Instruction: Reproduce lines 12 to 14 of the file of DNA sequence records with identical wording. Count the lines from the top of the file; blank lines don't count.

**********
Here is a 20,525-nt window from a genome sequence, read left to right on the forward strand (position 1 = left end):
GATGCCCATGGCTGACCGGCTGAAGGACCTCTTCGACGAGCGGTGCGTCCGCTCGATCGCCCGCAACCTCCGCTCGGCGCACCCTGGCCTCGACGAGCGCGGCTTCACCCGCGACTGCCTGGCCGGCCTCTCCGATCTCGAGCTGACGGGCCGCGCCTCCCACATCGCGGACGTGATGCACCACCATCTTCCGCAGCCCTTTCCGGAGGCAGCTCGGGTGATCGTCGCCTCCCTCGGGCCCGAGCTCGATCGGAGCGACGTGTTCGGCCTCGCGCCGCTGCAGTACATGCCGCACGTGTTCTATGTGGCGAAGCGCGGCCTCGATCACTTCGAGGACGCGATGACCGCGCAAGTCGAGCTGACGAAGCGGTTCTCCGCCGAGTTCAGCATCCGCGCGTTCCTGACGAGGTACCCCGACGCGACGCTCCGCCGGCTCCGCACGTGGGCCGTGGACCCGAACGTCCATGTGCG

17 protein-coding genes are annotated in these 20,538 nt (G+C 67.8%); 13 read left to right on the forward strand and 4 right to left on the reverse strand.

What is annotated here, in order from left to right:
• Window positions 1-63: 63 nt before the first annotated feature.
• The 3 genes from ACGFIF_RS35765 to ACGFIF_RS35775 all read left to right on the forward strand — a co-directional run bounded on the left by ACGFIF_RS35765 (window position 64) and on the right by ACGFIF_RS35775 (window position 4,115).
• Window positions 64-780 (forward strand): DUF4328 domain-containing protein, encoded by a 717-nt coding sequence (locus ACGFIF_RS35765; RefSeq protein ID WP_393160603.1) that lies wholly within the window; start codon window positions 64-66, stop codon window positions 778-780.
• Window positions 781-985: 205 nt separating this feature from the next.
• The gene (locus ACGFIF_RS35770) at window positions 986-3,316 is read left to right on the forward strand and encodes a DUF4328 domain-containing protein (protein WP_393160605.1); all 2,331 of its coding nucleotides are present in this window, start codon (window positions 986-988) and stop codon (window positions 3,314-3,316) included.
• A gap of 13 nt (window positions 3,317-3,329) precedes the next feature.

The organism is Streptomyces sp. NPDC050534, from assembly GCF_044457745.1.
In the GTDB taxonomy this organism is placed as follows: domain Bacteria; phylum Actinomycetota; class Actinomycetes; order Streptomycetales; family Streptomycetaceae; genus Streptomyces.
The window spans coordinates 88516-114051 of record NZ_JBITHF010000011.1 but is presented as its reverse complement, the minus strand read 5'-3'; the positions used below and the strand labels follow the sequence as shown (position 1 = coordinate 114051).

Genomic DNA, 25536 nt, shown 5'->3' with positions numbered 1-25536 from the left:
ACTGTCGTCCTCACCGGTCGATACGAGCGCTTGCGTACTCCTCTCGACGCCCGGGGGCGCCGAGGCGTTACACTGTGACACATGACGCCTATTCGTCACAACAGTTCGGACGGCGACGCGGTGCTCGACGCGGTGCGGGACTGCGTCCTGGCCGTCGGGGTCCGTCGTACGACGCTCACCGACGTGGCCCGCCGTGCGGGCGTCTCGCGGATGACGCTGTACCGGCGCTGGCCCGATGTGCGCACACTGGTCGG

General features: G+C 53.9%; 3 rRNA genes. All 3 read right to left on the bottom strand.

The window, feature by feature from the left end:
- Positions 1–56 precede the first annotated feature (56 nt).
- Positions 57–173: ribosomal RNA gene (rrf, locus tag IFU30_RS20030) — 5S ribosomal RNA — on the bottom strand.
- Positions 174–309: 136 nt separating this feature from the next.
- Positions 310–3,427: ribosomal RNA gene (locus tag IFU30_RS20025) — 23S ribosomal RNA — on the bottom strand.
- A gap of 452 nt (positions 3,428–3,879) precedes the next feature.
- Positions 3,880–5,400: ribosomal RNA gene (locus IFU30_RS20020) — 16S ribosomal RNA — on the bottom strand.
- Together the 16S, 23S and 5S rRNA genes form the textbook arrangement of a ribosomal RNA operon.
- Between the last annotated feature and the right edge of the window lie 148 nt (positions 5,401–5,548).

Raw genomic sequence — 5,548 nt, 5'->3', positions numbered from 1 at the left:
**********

In the GTDB taxonomy this organism is placed as follows: domain Bacteria; phylum Actinomycetota; class Actinomycetes; order Streptomycetales; family Streptomycetaceae; genus Streptomyces.
The window spans coordinates 88516-114051 of record NZ_JBITHF010000011.1 but is presented as its reverse complement, the minus strand read 5'-3'; the positions used below and the strand labels follow the sequence as shown (position 1 = coordinate 114051).

Genomic DNA, 25536 nt, shown 5'->3' with positions numbered 1-25536 from the left: